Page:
Sail Date July 2016
A cruise and pre-cruise land tour was a great way to experience the vastness that is Alaska. Unfortunately the weather was not ideal but that is uncontrollable. The meals in the Cascades dining room were very well prepared, although ... Read More
A cruise and pre-cruise land tour was a great way to experience the vastness that is Alaska. Unfortunately the weather was not ideal but that is uncontrollable. The meals in the Cascades dining room were very well prepared, although sometimes not as hot as they should be served. Although some appetizers and entree portions were small, you were free to order as many as you liked. They were beautifully plated and some nights it was difficult to choose from the many delectable choices. We once had 5 entrees between the two of us. Our waiter, Bastu, was super friendly. The selection and quality of food and the service in the Windjammer Cafe was excellent. Our room was well maintained. The bed was comfortable. There was a musty smell in the bathroom but after advising the room maintenance personnel about this it was taken care of quickly. The ports of call were good and the view of the Hubbard glacier was great. We went to all of the nightly entertainment shows. Some were just good others were very, very good. Getting on and off the ship while in port was handled efficiently so there was never any lengthy waits. There are many elevators and they were generally quick to arrive. The speaker volume to alert you that a certain elevator was available to take you up or down should be made a little louder. Sometimes the doors closed too quickly so you could miss one if you weren't paying close attention. Read Less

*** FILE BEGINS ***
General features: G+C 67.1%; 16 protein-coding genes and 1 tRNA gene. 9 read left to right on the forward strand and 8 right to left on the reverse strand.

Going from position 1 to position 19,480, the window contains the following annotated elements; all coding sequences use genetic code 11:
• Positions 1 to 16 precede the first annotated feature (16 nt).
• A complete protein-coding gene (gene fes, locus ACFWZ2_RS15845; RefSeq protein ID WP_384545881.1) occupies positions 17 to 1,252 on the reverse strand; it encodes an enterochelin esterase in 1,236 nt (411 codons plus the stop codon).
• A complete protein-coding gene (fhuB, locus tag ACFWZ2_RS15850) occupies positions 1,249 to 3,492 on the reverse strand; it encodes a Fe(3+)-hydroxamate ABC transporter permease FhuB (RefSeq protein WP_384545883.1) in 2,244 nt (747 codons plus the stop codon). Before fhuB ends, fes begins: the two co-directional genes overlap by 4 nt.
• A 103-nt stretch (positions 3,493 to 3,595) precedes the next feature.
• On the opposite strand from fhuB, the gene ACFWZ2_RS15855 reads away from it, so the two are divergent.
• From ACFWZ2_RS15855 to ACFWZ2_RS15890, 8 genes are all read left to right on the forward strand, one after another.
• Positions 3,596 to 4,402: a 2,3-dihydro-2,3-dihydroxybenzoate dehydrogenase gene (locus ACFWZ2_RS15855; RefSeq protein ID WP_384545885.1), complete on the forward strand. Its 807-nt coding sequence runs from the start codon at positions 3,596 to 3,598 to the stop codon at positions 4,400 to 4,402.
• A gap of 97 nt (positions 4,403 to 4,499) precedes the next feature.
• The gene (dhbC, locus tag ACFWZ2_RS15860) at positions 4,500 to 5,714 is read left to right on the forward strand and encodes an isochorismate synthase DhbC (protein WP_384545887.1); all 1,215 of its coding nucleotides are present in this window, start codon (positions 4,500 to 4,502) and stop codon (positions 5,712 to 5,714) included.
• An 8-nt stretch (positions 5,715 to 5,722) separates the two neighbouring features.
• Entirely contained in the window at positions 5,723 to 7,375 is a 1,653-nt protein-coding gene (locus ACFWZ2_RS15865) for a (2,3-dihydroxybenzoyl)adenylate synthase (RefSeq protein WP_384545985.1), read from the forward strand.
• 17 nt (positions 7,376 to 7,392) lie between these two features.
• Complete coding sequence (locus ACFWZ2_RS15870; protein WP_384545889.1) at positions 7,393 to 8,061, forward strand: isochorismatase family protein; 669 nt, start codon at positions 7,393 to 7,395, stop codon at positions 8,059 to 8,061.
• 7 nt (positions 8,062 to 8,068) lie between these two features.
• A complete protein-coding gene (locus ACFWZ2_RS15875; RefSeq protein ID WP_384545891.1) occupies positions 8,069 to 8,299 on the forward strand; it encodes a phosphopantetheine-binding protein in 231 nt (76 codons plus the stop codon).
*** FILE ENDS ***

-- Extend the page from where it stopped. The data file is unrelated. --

Sail Date July 2016
Here's some information and highlights from a 7-day northbound royal caribbean cruise aboard Radiance of the Seas with a 3-night post-cruise land tour: Getting to and on the ship in Vancouver: For two people with two bags, it ... Read More